Sadly last week my Boots Pacemaker 35 died. This basic camera is actually a re branded Franka 125 made by the long gone West Germany company in the 1960’s. But was it retro fun or rightly dated ?
Picking it up you would have guessed German styling straight off. This so typical of 1960’s German viewfinder cameras (the Halina Paulette series comes close in styling and handling). This camera was matched with the Pacemaker 35 LM essentially the same camera but with an uncoupled selenium light meter (aka Frank’s 125 L). this is reflected in the styling with a odd mirrored segment next to the viewfinder where the meter would go and a dial on top for reminding you of the film speed where I suspect there would be a calculator for settings using the light meter. I am unaware of any differences between the Franka & re-branded Boots versions.
Frank 125/Boots Pacemaker 35 Specs
- Lens: 45mm 1:2.8
- Focus: Scale
- Metering: None
- Aperture: f/2.8-f/22
- Shutter: Prontor 125
- Shutter speeds: 1/30-1/125 + B
- EV 100asa: 8-16
- Filter-Thread: none
The camera has a full scale focus but in the most you’ll use 3 distance pictograms on the top. The Isco-Göttingen Color-Isconar lens is not the sharpest I’ve ever seen especially at distance but at narrow apertures does okay. You’re likely to be shooting with small aperture as the shutter has only 1/125sec as fastest speed. The Prontor 125 shutter is an everset shutter, meaning unlike most where you cock the shutter before shooting (usually done by winding on), the shutter is both tensioned and fired by the depressing the shutter button. This is a cheap effective arrangement but limits the shutter speed meaning this camera will be a bit limited in bright light.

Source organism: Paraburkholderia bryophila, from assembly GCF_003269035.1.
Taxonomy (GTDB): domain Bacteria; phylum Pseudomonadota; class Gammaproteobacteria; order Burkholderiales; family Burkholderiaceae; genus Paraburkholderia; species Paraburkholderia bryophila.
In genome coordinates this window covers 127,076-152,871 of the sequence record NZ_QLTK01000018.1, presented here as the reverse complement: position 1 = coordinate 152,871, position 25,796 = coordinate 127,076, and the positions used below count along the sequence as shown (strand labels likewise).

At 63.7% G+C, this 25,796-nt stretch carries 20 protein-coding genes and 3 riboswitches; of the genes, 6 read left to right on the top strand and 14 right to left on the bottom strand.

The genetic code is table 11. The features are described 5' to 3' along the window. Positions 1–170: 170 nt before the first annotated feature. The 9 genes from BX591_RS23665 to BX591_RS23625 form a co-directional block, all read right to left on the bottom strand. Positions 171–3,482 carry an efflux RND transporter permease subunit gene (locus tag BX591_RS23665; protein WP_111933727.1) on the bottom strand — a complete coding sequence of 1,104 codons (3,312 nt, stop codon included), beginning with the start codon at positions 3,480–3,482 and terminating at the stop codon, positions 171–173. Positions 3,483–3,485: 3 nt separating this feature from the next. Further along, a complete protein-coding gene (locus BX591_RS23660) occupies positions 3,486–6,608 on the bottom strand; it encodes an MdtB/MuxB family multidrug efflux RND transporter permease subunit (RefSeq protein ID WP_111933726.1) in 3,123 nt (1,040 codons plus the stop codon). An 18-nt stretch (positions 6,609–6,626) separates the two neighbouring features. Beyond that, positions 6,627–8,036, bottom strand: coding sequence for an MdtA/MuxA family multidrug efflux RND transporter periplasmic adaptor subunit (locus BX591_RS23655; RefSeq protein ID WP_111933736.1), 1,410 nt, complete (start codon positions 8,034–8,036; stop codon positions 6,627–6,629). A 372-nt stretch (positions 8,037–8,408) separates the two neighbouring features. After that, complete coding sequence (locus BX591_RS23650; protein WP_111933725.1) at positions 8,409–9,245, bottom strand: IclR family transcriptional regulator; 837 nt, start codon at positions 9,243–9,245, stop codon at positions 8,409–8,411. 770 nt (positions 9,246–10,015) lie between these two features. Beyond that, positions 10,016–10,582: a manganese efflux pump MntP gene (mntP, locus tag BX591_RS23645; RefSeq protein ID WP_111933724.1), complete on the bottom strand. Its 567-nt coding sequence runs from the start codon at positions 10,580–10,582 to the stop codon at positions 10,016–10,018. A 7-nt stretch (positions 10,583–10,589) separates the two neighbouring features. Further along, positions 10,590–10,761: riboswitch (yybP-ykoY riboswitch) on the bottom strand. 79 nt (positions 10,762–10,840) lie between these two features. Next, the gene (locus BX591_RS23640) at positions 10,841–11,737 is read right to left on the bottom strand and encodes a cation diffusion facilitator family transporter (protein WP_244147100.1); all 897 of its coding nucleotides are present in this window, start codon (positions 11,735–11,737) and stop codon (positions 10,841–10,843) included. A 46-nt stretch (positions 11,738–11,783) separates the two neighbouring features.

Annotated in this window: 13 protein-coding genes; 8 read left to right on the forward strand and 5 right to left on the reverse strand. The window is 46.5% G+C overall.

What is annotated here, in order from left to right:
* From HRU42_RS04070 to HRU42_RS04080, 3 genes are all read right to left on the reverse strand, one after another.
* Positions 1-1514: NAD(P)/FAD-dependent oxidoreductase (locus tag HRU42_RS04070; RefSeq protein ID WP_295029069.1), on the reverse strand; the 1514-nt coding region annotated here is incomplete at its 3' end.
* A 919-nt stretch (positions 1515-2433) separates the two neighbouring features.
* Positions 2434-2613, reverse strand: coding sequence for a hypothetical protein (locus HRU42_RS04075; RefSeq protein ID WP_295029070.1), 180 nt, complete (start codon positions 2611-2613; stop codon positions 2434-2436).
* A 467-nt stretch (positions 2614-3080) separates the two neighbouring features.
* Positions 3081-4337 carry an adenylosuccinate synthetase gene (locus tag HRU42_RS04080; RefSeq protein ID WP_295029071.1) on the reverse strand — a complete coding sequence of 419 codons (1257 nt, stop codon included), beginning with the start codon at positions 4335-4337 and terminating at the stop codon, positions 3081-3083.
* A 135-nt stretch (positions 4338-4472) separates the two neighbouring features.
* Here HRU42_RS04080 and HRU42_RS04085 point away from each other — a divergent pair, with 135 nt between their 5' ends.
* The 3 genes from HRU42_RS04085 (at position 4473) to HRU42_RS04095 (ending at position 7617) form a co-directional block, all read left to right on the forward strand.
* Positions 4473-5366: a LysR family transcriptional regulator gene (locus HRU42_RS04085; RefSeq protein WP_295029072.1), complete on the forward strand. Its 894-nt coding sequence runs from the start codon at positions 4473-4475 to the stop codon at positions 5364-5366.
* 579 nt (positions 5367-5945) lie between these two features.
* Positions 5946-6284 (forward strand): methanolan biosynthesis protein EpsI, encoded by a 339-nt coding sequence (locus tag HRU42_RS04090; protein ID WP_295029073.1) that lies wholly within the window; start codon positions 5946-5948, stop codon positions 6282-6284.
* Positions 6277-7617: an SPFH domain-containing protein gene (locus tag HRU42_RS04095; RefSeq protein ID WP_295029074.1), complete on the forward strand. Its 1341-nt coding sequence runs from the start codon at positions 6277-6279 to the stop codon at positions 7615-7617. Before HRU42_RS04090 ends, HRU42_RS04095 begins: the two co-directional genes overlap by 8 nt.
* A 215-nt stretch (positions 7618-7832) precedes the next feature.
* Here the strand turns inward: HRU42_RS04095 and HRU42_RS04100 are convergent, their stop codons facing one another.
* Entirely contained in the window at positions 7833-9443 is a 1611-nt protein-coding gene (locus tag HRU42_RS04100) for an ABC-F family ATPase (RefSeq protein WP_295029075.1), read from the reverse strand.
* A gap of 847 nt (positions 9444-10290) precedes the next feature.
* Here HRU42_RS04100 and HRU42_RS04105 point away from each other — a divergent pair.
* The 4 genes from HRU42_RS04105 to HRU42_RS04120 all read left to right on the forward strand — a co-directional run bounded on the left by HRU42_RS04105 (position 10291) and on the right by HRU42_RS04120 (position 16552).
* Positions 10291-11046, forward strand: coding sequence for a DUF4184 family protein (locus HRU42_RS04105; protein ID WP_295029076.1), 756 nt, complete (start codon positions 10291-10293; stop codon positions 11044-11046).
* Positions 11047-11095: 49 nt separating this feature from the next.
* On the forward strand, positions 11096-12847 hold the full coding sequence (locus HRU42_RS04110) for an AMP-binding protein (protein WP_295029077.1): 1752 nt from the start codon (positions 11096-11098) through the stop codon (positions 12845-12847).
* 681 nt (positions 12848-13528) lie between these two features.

There is a PC sync for flash with a cold mount point for flash. The shutter button is on the side of lens and
hence you can’t use a cable release (edit 01/02/17 – there is a cable point see comments below)
Solid feeling camera with a winder lever for film advance. The film speed dial goes up to 3200asa although you’d struggle at times using 400asa with it (amusingly there wasn’t enough room to display 1600 or 3200 asa and they are shown as 160 & 320). It was the winder return that went first and then a few months later the shutter sounded but didn’t open. I think this might have been an issue with unseen damp where the camera was stored however.
I loved the retro styling of this camera but saying that most Germanic cameras and their clones of that era had similar styling but often offered better shutter speeds etc. . The lens is okay but there are better examples. Boots also sold 3 other cameras under the Pacemaker brand but they were re-branded King cameras from their Regula Sprinty series and they also sold home movie cameras under this brand. The Rugula camera appear to offer more function
These come upon ebay with quite a range of costs. I wouldn’t pay over a tenner for the Pacemaker 35. Most sellers don’t delineate the models so worth noting the Frank based models have a shutter switch on the side of the lens and the later Regula ones have a shutter button on top. Light seals don’t seem to be an issue but the shutter working will be key. You’ll likely get with the plastic/leatherette case
- Halina Paulette series – Haking’s clone of cameras
- King Regula Series – Another German rival of the Era
- Halina 6-4 – 120 roll camera with similar styling
- Boots Pacemaker Series page at Camera-wiki